Gold Star Spouses Want “Patriarchal” Politics Ended | New



BOSTON – Spouses of military personnel killed in the line of duty often face a heavy penalty if they decide to remarry – the loss of survivor benefits.

Several proposals heard by the Legislative Assembly’s Joint Committee on Veterans Affairs and Federal Affairs on Friday seek to change that by eliminating a state requirement that Gold Star spouses can lose their annual annuity and other benefits. ‘they remarry before the age of 55.

Gold Star spouses urged lawmakers to remove the requirement, calling it a “patriarchal” policy that has kept them from getting on with their lives.

Crystal Clunie of North Andover, whose husband, Navy Lieutenant Commander Joseph Clunie was killed in Iraq in 2014, said the annual requirement to certify that she has not remarried results in “anger and frustration “.

She said politics had kept her life and the lives of her children in a “waiting pattern” since her death.

“It doesn’t allow me to live the full life that I know Joe would want me and our children to have – one that I promised I would find a way to provide,” Clunie said.

Widow Gold Star Maggie Brothers has said that forcing the wives of deceased servicemen to “tick a box” every year certifying that they have not remarried in order to retain their benefits is “patriarchal” and “insulting.”

“Would we discuss this even if the majority of the military population who served and lost their lives were women?” She told the panel. “If there were more men who lost their wives, would those benefits even be an issue?” “

Lawmakers supporting the changes said the state owed a debt to Gold Star families that could not be repaid and the remarriage penalty should be eliminated.

The state limits mirror federal laws that also require Gold Star spouses to forgo monthly dependency and compensation benefits if they remarry before the age of 57. In Congress, Representative Seth Moulton, D-Salem, a Navy veteran who has toured Iraq four times, introduced legislation to remove the federal limits.

Massachusetts has about 287,000 veterans, according to the VA, many of whom served in wartime. The largest group – the Vietnam veterans – numbered 108,438 last year.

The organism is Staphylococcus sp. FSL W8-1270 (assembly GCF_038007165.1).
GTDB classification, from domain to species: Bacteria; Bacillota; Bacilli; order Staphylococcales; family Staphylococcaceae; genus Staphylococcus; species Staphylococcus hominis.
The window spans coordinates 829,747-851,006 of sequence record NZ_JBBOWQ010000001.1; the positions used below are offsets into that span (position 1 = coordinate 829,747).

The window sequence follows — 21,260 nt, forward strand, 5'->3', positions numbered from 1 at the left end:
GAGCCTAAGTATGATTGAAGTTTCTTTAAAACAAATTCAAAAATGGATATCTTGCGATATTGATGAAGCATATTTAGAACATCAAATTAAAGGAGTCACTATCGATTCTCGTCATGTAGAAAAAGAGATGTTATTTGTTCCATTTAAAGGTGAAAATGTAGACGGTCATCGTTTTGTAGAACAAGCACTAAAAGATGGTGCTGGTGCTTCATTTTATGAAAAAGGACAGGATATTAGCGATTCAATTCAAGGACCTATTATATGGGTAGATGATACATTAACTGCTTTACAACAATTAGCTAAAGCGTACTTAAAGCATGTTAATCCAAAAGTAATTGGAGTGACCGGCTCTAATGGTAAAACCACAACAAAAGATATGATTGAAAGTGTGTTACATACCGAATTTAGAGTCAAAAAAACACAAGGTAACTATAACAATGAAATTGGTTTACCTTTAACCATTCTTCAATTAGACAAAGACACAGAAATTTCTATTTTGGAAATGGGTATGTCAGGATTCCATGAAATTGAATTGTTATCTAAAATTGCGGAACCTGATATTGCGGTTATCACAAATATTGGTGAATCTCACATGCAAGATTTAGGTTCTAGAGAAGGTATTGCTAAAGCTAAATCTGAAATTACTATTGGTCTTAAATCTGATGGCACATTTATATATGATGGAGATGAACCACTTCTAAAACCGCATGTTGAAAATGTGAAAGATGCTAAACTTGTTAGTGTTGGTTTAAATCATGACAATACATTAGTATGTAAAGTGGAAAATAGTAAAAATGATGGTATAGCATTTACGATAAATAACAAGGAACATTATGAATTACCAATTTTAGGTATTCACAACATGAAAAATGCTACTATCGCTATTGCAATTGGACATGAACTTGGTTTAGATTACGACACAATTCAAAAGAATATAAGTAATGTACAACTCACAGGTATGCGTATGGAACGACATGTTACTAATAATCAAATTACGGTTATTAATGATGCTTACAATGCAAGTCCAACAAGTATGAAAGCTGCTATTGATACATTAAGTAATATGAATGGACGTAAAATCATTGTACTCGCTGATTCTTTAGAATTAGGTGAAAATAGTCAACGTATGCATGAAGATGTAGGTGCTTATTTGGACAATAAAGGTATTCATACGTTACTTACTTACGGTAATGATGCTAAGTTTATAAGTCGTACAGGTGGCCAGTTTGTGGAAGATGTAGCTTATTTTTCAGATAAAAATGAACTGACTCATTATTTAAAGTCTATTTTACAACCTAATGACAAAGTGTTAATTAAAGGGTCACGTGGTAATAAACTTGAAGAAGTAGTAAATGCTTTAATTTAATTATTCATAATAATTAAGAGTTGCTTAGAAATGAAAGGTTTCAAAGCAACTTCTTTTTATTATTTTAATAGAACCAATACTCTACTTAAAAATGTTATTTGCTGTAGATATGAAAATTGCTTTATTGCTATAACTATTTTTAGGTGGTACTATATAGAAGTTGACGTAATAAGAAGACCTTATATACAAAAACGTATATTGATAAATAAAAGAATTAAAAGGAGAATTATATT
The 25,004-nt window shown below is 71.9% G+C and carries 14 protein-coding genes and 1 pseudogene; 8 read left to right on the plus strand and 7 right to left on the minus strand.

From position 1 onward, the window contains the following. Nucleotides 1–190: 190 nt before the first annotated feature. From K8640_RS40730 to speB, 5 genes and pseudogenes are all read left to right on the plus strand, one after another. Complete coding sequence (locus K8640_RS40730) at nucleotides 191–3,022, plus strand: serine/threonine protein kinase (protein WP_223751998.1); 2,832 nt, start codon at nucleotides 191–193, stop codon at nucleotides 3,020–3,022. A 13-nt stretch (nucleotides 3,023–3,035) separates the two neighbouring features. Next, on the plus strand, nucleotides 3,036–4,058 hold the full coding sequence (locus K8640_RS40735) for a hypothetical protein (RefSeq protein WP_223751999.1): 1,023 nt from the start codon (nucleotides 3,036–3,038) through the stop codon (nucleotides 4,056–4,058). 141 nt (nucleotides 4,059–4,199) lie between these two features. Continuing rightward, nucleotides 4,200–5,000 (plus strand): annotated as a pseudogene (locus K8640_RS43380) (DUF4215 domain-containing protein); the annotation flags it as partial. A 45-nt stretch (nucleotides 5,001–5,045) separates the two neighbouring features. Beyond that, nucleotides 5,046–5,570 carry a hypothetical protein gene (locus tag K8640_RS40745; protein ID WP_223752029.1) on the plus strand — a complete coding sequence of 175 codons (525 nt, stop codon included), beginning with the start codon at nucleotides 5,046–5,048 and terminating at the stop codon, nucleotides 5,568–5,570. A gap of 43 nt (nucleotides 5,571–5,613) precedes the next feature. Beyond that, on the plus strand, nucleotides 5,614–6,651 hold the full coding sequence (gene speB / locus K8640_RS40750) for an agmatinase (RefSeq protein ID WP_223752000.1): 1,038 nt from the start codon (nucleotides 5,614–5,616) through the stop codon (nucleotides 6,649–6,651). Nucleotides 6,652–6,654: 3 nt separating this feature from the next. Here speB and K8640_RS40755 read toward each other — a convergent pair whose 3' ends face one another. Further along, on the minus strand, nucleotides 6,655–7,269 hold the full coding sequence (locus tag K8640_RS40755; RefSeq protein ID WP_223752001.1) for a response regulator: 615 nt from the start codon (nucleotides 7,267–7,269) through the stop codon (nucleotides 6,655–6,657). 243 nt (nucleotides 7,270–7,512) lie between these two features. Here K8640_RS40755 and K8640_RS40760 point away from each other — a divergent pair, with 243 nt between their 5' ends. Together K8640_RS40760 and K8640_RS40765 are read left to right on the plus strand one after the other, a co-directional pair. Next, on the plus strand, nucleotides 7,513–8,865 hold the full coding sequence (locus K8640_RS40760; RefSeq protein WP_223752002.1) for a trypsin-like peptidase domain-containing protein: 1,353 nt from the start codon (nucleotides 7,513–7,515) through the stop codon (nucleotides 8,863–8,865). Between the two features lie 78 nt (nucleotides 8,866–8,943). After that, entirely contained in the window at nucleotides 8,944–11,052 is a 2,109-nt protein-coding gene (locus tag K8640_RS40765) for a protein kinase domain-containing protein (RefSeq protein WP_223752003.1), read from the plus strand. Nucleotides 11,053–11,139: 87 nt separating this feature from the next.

The state enjoys some of the most generous benefits for veterans and their families, including state and local tax breaks, tuition assistance, and hiring preference.

Gold Star families, including unmarried partners of fallen service members, are entitled to an annual state payment of $ 2,000 as well as local tax breaks.

It is estimated that 2,400 spouses and parents receive the Gold Star Family Annuity, according to the State Department of Veterans Services.

Families also receive federal survivor benefits; The Death Gratuity Program provides a one-time, tax-free payment of $ 100,000 to eligible survivors of service members who die while on active duty or while serving in certain reserve statuses.

The Department of Defense also pays a life annuity based on a percentage of salary as part of a survivor benefit plan.

Lawmakers say these and other efforts are not doing enough.

Several of the bipartisan proposals heard by the veterans committee on Friday would increase the state’s Gold Star family pension to $ 3,000 a year.

Other proposals called for increased pension benefits, housing and educational opportunities for military veterans returning from active service.

Christian M. Wade covers the Massachusetts Statehouse for newspapers and the websites of the North of Boston Media Group. Email him at



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